Sierra Summer

It was mid-August, 4:45am, and I was lost. Sort of.

Two miles from the trailhead on a path I’d tread more times than I could recollect, I was standing in the middle of a shrub, its brittle twigs snapping against my bare arms and legs as I fought to see beyond the illumination of my headlamp. I squinted in the darkness, as if that’d help. I sighed, let out a little chuckle at myself and pulled out my phone. GPS doesn’t work well in the Kings Canyon, but if I could figure out whether or not I was even facing east, I could maybe backtrack and figure out an easier path.

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Redwood Canyon

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Looking north toward the Monarch Divide from the Don Cecil in May

The crossing at Bubbs Creek boasts several footbridges, but the nearly 200% snowpack of last winter flooded creeks and rivers so that even small rock-hops were transformed into raging rivers, too deep and too swift to even consider. Earlier in the season seventeen backpackers got stranded on the other side for four days when a few hot afternoons rushed along snow melt in the high country. Overnight, Bubbs swelled nearly two feet higher, violently hurling logs into the Kings River downstream—the current so strong it even moved boulders.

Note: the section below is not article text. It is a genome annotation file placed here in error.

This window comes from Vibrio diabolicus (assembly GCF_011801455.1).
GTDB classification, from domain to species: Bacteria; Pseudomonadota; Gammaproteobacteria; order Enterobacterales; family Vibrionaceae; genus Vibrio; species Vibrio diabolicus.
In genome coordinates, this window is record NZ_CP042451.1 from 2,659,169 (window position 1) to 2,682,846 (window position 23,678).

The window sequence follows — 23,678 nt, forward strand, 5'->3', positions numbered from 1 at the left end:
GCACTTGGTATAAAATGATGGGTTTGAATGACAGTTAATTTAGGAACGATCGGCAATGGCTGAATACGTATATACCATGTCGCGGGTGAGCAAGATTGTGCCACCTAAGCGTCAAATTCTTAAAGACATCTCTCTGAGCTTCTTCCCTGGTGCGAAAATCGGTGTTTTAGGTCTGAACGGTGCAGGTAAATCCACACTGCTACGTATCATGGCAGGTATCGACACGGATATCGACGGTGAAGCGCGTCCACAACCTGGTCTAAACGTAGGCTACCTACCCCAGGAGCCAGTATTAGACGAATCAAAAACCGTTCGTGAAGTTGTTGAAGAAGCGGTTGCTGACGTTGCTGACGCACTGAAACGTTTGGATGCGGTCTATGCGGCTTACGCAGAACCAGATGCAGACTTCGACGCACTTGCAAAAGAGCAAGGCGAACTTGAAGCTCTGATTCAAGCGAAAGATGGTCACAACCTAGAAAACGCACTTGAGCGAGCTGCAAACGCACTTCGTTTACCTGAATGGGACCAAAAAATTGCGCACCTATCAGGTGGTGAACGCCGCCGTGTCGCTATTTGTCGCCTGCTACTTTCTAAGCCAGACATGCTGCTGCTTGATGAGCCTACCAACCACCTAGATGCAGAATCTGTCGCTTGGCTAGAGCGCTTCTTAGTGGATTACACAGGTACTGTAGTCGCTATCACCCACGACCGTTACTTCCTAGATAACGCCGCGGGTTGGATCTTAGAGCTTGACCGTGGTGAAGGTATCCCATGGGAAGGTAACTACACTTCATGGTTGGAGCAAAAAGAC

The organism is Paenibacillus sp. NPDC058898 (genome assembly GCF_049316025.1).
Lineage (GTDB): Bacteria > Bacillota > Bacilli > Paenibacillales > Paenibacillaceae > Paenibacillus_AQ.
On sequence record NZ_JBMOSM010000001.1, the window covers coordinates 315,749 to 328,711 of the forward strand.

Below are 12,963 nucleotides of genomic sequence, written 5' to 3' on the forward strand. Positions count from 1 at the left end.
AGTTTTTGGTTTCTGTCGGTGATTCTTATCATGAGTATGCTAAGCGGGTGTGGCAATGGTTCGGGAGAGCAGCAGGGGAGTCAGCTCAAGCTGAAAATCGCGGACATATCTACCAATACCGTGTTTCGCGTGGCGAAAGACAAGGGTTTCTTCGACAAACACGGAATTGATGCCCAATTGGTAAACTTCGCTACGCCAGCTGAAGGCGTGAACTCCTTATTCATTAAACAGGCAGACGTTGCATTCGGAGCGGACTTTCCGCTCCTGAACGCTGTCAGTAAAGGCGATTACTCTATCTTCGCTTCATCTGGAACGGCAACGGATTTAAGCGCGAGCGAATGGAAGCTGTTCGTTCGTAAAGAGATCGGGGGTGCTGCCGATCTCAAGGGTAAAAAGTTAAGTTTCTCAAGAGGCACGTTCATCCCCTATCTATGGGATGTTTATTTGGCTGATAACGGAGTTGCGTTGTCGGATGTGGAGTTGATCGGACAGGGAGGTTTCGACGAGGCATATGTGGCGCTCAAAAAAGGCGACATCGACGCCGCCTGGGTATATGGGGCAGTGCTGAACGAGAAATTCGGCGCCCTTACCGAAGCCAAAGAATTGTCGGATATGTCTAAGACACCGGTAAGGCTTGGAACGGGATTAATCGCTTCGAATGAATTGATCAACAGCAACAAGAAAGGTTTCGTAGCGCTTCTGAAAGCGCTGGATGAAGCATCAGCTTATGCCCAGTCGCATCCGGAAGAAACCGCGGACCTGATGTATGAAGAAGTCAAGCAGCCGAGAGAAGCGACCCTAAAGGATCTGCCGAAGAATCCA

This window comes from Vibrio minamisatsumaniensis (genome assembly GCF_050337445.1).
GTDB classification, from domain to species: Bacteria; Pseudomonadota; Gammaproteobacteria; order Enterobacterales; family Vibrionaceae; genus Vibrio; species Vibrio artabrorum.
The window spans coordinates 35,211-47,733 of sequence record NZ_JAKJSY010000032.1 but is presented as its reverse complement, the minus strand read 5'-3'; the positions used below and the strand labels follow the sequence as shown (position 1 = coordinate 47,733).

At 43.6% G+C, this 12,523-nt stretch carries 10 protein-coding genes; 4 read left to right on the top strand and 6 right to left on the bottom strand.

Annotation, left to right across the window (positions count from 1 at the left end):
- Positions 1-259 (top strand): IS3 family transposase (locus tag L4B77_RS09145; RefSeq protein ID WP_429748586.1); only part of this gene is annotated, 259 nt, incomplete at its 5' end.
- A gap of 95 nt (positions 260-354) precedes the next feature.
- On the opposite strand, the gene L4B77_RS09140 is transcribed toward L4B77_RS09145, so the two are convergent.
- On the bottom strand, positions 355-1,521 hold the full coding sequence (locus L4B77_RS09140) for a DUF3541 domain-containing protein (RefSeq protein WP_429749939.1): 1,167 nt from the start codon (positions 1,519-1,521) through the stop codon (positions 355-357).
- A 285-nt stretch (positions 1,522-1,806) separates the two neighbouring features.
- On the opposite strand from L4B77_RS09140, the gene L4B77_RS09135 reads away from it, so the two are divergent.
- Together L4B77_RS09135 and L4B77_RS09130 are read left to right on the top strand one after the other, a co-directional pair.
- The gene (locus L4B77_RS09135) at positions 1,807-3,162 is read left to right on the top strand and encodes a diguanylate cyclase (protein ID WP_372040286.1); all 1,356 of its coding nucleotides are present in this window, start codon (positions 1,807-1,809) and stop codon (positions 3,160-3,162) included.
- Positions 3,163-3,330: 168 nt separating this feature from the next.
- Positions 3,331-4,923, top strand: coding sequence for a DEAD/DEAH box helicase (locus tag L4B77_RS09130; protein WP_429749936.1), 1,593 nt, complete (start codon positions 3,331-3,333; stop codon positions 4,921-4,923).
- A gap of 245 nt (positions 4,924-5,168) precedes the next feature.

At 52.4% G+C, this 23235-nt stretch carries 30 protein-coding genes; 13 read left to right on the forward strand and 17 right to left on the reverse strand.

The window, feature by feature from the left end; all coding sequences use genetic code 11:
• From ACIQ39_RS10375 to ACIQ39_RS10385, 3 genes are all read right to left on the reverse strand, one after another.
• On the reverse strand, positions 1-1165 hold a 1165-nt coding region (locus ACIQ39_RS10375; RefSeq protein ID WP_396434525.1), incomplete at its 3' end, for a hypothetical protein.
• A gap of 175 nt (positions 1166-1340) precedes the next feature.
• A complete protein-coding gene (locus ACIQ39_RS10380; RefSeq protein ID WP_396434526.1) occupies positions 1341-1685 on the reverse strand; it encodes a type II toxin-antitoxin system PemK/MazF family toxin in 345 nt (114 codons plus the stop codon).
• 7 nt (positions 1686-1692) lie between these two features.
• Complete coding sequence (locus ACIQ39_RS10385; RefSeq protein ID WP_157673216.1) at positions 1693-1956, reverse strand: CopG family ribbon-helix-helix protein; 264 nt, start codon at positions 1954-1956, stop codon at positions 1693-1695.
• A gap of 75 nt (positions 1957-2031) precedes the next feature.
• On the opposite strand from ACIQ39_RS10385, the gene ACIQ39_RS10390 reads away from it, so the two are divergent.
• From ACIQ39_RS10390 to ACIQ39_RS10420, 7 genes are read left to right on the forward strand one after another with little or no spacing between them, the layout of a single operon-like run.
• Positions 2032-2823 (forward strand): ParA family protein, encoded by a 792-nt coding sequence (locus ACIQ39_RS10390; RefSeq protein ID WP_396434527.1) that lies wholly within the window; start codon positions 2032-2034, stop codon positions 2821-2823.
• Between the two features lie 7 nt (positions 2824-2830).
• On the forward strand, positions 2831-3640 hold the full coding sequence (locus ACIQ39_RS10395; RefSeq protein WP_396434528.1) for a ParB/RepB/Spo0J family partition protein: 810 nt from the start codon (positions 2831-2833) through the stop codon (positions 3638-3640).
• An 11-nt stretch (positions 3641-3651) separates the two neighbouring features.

It had retreated significantly over that month, but a safe crossing still involved a walk on a log, a bit of bushwacking through and over a lot of debris and a knee-deep ford through swift water. And while I’d crossed multiple times in these conditions, the darkness of pre-dawn removed all context from my trek and I couldn’t see more than 10’ ahead of me. A crossing that would’ve taken four minutes in daylight ate up 20 minutes of crashing through the underbrush before I finally caught a glimpse of the footbridge in the swinging light of my headlamp. I sighed, finally, and stepped into the creek, the cold water flooding my shoes as I sought purchase among the rocks I couldn’t see.

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Upper Paradise Valley

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Upper Mist Falls

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Remnants of the bridge across the South Fork of the Kings; Upper Paradise

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Mount Cedric Wright above Twin Lakes

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Pear Lake